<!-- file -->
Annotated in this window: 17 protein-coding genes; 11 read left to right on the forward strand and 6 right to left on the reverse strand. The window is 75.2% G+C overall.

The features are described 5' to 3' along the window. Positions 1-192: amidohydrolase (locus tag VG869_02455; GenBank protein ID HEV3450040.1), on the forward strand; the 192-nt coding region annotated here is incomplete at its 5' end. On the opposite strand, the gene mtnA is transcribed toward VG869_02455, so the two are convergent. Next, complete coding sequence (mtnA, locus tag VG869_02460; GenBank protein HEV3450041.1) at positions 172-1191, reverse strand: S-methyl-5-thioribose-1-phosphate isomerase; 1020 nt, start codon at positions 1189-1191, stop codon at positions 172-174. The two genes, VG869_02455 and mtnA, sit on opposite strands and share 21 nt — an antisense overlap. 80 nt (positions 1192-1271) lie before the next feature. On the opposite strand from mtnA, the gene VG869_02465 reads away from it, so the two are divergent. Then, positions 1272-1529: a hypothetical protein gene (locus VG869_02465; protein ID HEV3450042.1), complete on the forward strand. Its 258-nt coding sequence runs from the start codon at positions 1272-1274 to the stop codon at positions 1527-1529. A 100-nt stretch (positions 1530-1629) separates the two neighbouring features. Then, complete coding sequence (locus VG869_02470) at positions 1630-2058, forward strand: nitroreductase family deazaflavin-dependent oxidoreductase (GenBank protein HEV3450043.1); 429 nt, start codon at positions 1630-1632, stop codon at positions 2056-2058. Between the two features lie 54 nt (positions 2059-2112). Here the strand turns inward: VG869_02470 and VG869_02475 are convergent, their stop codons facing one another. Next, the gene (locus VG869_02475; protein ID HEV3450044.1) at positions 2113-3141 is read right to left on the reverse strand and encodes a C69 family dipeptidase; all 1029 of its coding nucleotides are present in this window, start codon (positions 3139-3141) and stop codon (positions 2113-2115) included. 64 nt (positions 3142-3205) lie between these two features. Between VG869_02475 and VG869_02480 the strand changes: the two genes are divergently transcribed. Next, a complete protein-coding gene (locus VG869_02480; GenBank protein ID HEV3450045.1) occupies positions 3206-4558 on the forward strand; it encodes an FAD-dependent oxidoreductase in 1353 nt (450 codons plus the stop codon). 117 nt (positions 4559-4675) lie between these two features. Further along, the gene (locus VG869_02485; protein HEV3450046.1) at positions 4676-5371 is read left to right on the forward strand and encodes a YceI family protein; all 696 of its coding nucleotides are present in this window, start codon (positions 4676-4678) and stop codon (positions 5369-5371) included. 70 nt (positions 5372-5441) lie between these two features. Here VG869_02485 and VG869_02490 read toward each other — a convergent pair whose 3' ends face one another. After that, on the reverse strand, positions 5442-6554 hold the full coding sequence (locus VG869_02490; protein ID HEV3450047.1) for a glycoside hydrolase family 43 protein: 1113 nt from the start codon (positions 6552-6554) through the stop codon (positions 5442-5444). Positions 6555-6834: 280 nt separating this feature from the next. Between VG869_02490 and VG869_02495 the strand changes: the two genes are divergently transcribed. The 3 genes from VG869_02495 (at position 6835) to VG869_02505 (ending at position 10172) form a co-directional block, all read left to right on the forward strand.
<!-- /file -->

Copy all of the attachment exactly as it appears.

Annotated in this window: 17 protein-coding genes; 11 read left to right on the forward strand and 6 right to left on the reverse strand. The window is 75.2% G+C overall.

The features are described 5' to 3' along the window. Positions 1-192: amidohydrolase (locus tag VG869_02455; GenBank protein ID HEV3450040.1), on the forward strand; the 192-nt coding region annotated here is incomplete at its 5' end. On the opposite strand, the gene mtnA is transcribed toward VG869_02455, so the two are convergent. Next, complete coding sequence (mtnA, locus tag VG869_02460; GenBank protein HEV3450041.1) at positions 172-1191, reverse strand: S-methyl-5-thioribose-1-phosphate isomerase; 1020 nt, start codon at positions 1189-1191, stop codon at positions 172-174. The two genes, VG869_02455 and mtnA, sit on opposite strands and share 21 nt — an antisense overlap. 80 nt (positions 1192-1271) lie before the next feature. On the opposite strand from mtnA, the gene VG869_02465 reads away from it, so the two are divergent. Then, positions 1272-1529: a hypothetical protein gene (locus VG869_02465; protein ID HEV3450042.1), complete on the forward strand. Its 258-nt coding sequence runs from the start codon at positions 1272-1274 to the stop codon at positions 1527-1529. A 100-nt stretch (positions 1530-1629) separates the two neighbouring features. Then, complete coding sequence (locus VG869_02470) at positions 1630-2058, forward strand: nitroreductase family deazaflavin-dependent oxidoreductase (GenBank protein HEV3450043.1); 429 nt, start codon at positions 1630-1632, stop codon at positions 2056-2058. Between the two features lie 54 nt (positions 2059-2112). Here the strand turns inward: VG869_02470 and VG869_02475 are convergent, their stop codons facing one another. Next, the gene (locus VG869_02475; protein ID HEV3450044.1) at positions 2113-3141 is read right to left on the reverse strand and encodes a C69 family dipeptidase; all 1029 of its coding nucleotides are present in this window, start codon (positions 3139-3141) and stop codon (positions 2113-2115) included. 64 nt (positions 3142-3205) lie between these two features. Between VG869_02475 and VG869_02480 the strand changes: the two genes are divergently transcribed. Next, a complete protein-coding gene (locus VG869_02480; GenBank protein ID HEV3450045.1) occupies positions 3206-4558 on the forward strand; it encodes an FAD-dependent oxidoreductase in 1353 nt (450 codons plus the stop codon). 117 nt (positions 4559-4675) lie between these two features. Further along, the gene (locus VG869_02485; protein HEV3450046.1) at positions 4676-5371 is read left to right on the forward strand and encodes a YceI family protein; all 696 of its coding nucleotides are present in this window, start codon (positions 4676-4678) and stop codon (positions 5369-5371) included. 70 nt (positions 5372-5441) lie between these two features. Here VG869_02485 and VG869_02490 read toward each other — a convergent pair whose 3' ends face one another. After that, on the reverse strand, positions 5442-6554 hold the full coding sequence (locus VG869_02490; protein ID HEV3450047.1) for a glycoside hydrolase family 43 protein: 1113 nt from the start codon (positions 6552-6554) through the stop codon (positions 5442-5444). Positions 6555-6834: 280 nt separating this feature from the next. Between VG869_02490 and VG869_02495 the strand changes: the two genes are divergently transcribed. The 3 genes from VG869_02495 (at position 6835) to VG869_02505 (ending at position 10172) form a co-directional block, all read left to right on the forward strand.